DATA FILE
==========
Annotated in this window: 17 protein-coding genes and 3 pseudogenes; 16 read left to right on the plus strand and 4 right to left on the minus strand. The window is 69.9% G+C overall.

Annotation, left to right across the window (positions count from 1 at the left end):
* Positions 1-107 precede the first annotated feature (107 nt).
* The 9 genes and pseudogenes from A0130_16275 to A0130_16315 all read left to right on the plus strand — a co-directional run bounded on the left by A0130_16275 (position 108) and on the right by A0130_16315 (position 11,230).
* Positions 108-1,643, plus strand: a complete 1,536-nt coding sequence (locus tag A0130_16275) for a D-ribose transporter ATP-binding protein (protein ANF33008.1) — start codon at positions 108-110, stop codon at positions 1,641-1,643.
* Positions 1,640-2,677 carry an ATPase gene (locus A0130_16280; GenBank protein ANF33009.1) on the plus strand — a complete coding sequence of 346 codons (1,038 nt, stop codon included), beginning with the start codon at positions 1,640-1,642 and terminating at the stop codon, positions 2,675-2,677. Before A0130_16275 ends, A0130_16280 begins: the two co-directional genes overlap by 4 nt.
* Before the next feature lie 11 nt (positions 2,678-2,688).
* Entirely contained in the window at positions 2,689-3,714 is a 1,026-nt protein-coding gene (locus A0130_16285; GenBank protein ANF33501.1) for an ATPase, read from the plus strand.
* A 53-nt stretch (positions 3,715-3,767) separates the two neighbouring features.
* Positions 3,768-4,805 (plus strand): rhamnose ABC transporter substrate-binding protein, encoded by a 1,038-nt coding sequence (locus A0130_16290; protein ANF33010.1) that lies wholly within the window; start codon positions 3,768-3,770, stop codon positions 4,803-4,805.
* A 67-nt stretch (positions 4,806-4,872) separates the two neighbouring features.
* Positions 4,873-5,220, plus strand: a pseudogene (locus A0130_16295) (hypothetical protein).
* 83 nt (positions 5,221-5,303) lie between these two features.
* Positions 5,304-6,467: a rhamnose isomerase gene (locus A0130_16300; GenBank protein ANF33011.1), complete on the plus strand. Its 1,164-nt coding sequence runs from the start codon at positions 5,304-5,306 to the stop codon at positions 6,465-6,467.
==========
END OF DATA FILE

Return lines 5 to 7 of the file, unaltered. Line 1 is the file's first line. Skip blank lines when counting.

* Positions 108-1,643, plus strand: a complete 1,536-nt coding sequence (locus tag A0130_16275) for a D-ribose transporter ATP-binding protein (protein ANF33008.1) — start codon at positions 108-110, stop codon at positions 1,641-1,643.
* Positions 1,640-2,677 carry an ATPase gene (locus A0130_16280; GenBank protein ANF33009.1) on the plus strand — a complete coding sequence of 346 codons (1,038 nt, stop codon included), beginning with the start codon at positions 1,640-1,642 and terminating at the stop codon, positions 2,675-2,677. Before A0130_16275 ends, A0130_16280 begins: the two co-directional genes overlap by 4 nt.
* Before the next feature lie 11 nt (positions 2,678-2,688).